Climate change was the reason Lori Buratto decided to become a high school science teacher. She understood how climate change impacts every aspect of life, but for years she only felt confident teaching it in the context of environmental science classes. Last year, she joined EarthGen’s Climate Justice League, a cohort-based professional development that connects social justice with climate science. The Climate Justice League gave Lori the resources and support she needed to expand climate education into all of her classes.
Alongside environmental science, Lori also teaches a biomedicine class at Spokane Valley Technical School and skill center. By combining resources from the Climate Justice League with information from EarthGen’s BIPOC Voices program, Lori was able to help her students make the connection between climate change and the social determinants of health that she covers in her biomedicine class.
“Those resources really bolstered the work I was able to do with the climate topics,” she says.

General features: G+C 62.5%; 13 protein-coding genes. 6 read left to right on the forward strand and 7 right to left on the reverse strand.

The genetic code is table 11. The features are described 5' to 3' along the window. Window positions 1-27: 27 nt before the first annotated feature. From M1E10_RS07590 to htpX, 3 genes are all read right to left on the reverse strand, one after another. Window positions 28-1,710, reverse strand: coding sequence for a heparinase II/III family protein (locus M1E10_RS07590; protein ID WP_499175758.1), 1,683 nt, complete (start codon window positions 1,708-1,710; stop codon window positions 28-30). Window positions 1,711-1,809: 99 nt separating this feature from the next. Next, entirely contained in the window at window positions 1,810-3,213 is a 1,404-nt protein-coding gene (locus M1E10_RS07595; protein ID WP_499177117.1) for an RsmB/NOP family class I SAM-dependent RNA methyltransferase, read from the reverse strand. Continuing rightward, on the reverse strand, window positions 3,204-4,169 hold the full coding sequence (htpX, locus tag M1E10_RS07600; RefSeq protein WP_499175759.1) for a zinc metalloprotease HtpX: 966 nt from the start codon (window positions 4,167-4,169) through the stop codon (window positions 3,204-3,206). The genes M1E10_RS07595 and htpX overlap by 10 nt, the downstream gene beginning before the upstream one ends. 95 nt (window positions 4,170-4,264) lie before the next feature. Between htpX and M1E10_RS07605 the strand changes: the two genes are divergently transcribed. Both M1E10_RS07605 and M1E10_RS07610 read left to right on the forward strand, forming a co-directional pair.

Students discovered that environmental factors like pollution, that are directly related to health issues, are disproportionately experienced by historically marginalized communities. Lori presented her class with a challenge to design an innovative emergency room that would serve social disparities. The students came up with ideas for ways to protect domestic abuse survivors, provide free infant care supplies, and to connect patients with social services.
“It really caused the students to think through the problem and the solution with a deeper level of empathy than I think they had before,” says Lori.
Students also learned how tree cover can mitigate extreme temperatures. Studies show that there is less tree coverage in historically marginalized communities such as Black and Brown communities, and are more vulnerable to the heat waves that are made more frequent by climate change.
Approaching climate science through a social justice lens helped students take their learning beyond the classroom. Lori’s students took action in their community by participating in a tree-planting event in Spokane. One student even went on to replicate the urban tree-cover study in neighborhoods near the school, and he resolved to help bring tree planting events out to the school’s community.